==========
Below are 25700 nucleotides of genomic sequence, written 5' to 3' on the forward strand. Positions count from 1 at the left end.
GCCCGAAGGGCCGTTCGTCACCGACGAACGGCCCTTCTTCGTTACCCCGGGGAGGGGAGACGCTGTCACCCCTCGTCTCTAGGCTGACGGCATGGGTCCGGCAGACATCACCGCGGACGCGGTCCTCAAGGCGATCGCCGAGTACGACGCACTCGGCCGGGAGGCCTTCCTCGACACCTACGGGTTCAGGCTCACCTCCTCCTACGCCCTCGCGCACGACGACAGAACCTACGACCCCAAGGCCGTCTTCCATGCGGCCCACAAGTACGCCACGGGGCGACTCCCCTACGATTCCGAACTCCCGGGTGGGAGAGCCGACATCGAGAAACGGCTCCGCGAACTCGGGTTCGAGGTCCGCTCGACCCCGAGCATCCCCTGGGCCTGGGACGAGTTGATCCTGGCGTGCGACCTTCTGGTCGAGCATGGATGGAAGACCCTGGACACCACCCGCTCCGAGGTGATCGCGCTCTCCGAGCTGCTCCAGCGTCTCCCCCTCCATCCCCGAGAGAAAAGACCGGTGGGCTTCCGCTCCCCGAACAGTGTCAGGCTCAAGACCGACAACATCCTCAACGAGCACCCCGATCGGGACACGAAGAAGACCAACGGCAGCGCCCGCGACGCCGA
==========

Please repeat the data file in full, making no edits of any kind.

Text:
Below are 25700 nucleotides of genomic sequence, written 5' to 3' on the forward strand. Positions count from 1 at the left end.
GCCCGAAGGGCCGTTCGTCACCGACGAACGGCCCTTCTTCGTTACCCCGGGGAGGGGAGACGCTGTCACCCCTCGTCTCTAGGCTGACGGCATGGGTCCGGCAGACATCACCGCGGACGCGGTCCTCAAGGCGATCGCCGAGTACGACGCACTCGGCCGGGAGGCCTTCCTCGACACCTACGGGTTCAGGCTCACCTCCTCCTACGCCCTCGCGCACGACGACAGAACCTACGACCCCAAGGCCGTCTTCCATGCGGCCCACAAGTACGCCACGGGGCGACTCCCCTACGATTCCGAACTCCCGGGTGGGAGAGCCGACATCGAGAAACGGCTCCGCGAACTCGGGTTCGAGGTCCGCTCGACCCCGAGCATCCCCTGGGCCTGGGACGAGTTGATCCTGGCGTGCGACCTTCTGGTCGAGCATGGATGGAAGACCCTGGACACCACCCGCTCCGAGGTGATCGCGCTCTCCGAGCTGCTCCAGCGTCTCCCCCTCCATCCCCGAGAGAAAAGACCGGTGGGCTTCCGCTCCCCGAACAGTGTCAGGCTCAAGACCGACAACATCCTCAACGAGCACCCCGATCGGGACACGAAGAAGACCAACGGCAGCGCCCGCGACGCCGA